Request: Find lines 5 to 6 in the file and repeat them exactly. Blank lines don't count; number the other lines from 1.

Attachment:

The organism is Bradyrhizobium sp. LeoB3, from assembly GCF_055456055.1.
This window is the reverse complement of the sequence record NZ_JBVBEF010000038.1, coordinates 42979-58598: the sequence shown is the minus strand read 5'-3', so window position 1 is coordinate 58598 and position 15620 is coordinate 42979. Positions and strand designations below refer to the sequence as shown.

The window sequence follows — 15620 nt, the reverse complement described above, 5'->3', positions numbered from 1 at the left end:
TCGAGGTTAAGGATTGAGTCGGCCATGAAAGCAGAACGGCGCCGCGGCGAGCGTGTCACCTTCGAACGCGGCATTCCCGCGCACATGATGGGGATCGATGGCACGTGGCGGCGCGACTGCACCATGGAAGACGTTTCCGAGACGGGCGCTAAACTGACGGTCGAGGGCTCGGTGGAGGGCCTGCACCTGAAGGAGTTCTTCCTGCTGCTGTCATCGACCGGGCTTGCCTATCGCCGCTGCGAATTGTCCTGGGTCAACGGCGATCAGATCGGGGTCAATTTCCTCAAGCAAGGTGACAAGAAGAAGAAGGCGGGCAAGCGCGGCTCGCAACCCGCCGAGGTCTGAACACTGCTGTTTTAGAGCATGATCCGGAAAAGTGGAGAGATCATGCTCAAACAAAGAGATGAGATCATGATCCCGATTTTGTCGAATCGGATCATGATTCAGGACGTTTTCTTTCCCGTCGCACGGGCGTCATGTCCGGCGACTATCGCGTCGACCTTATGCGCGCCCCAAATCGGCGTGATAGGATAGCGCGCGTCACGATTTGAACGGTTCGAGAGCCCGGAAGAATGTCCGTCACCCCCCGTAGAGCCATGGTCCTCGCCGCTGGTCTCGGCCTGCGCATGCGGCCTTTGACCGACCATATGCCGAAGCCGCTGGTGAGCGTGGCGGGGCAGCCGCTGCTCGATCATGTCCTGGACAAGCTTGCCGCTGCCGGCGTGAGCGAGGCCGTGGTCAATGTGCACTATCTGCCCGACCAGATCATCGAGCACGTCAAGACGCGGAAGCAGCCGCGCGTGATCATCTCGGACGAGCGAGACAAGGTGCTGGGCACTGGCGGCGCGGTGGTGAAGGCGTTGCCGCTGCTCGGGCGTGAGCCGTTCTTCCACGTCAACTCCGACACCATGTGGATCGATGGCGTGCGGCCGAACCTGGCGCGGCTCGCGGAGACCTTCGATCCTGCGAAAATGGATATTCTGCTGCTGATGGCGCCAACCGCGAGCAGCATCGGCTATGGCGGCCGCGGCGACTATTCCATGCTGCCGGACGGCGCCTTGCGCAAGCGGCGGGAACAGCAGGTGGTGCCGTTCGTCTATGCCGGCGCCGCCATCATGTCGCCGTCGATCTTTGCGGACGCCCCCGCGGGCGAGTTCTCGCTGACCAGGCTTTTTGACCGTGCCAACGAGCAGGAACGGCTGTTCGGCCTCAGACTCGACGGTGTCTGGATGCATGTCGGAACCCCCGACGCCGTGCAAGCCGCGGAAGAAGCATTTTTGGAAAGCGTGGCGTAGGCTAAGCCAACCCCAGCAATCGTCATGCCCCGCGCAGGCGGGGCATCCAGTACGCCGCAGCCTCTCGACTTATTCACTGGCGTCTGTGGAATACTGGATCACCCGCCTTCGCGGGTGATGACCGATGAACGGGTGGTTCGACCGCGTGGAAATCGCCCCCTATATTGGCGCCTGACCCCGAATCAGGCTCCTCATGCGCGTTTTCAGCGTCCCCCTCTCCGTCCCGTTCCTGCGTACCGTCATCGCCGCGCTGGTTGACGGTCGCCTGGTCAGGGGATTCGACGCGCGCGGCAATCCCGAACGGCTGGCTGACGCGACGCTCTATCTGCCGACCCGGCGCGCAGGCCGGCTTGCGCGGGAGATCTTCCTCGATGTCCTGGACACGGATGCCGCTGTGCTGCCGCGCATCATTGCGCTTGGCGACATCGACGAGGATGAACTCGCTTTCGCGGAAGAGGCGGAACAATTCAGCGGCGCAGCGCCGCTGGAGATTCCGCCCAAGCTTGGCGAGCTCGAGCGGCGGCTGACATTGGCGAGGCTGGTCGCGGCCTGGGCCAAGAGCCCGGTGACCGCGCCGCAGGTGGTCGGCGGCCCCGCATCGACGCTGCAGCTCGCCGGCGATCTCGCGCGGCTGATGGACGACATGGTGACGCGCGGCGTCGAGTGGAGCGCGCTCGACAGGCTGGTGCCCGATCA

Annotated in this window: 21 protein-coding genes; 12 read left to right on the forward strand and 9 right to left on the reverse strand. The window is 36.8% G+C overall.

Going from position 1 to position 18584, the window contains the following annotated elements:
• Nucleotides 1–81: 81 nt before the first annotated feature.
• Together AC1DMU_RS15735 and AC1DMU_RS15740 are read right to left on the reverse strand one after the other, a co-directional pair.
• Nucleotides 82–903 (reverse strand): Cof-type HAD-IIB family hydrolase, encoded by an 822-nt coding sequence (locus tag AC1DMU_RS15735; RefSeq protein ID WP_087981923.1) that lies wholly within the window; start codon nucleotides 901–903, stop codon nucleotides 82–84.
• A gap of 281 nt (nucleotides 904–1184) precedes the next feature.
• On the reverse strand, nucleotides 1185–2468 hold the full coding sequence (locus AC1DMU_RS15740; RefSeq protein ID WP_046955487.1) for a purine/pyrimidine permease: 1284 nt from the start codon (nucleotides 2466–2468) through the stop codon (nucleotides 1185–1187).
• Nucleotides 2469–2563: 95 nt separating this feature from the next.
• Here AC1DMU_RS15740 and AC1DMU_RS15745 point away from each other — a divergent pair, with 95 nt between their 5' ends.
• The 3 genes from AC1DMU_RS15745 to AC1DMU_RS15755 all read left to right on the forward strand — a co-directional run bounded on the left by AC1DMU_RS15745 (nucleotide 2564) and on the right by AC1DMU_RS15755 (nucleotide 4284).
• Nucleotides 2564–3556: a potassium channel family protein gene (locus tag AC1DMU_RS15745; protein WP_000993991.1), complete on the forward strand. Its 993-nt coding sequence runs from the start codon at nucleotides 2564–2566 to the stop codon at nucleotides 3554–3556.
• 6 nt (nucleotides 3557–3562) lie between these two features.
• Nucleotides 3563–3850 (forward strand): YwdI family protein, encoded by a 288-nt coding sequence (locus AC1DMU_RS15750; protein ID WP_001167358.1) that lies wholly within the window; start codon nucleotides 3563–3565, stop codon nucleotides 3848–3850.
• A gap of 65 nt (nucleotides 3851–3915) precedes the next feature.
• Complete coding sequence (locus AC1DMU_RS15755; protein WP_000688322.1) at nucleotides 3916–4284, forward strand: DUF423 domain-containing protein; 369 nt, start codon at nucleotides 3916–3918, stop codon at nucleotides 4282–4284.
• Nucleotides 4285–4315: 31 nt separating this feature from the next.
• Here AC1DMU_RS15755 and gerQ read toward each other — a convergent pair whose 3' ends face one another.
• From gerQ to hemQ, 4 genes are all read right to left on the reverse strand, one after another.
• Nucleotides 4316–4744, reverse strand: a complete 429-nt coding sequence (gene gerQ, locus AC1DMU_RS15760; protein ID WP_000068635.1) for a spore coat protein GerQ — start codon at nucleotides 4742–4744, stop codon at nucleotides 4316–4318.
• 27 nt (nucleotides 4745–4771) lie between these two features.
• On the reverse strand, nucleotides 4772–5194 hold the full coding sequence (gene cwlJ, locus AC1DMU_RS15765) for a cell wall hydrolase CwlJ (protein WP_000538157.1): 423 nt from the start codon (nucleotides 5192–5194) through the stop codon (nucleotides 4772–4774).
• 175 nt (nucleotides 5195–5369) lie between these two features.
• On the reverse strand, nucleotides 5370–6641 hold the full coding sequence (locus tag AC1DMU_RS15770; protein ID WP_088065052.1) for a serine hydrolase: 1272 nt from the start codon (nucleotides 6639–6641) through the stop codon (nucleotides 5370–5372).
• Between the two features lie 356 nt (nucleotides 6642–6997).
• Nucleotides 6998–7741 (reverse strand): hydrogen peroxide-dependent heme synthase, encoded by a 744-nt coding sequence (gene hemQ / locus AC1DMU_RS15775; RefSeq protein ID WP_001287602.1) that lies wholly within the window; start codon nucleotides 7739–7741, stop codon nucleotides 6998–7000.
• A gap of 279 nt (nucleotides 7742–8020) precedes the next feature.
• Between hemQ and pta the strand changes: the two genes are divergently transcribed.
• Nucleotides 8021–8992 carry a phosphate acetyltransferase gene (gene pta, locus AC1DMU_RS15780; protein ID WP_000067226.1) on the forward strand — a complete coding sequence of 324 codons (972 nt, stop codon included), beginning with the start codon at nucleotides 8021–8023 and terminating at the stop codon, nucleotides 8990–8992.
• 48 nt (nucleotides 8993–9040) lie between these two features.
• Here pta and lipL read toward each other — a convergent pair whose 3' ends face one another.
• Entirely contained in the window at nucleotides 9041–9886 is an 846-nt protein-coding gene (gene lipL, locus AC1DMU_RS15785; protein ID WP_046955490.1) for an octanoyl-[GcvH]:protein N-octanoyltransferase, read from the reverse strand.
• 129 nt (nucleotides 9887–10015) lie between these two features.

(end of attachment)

Annotated in this window: 21 protein-coding genes; 12 read left to right on the forward strand and 9 right to left on the reverse strand. The window is 36.8% G+C overall.

Going from position 1 to position 18584, the window contains the following annotated elements: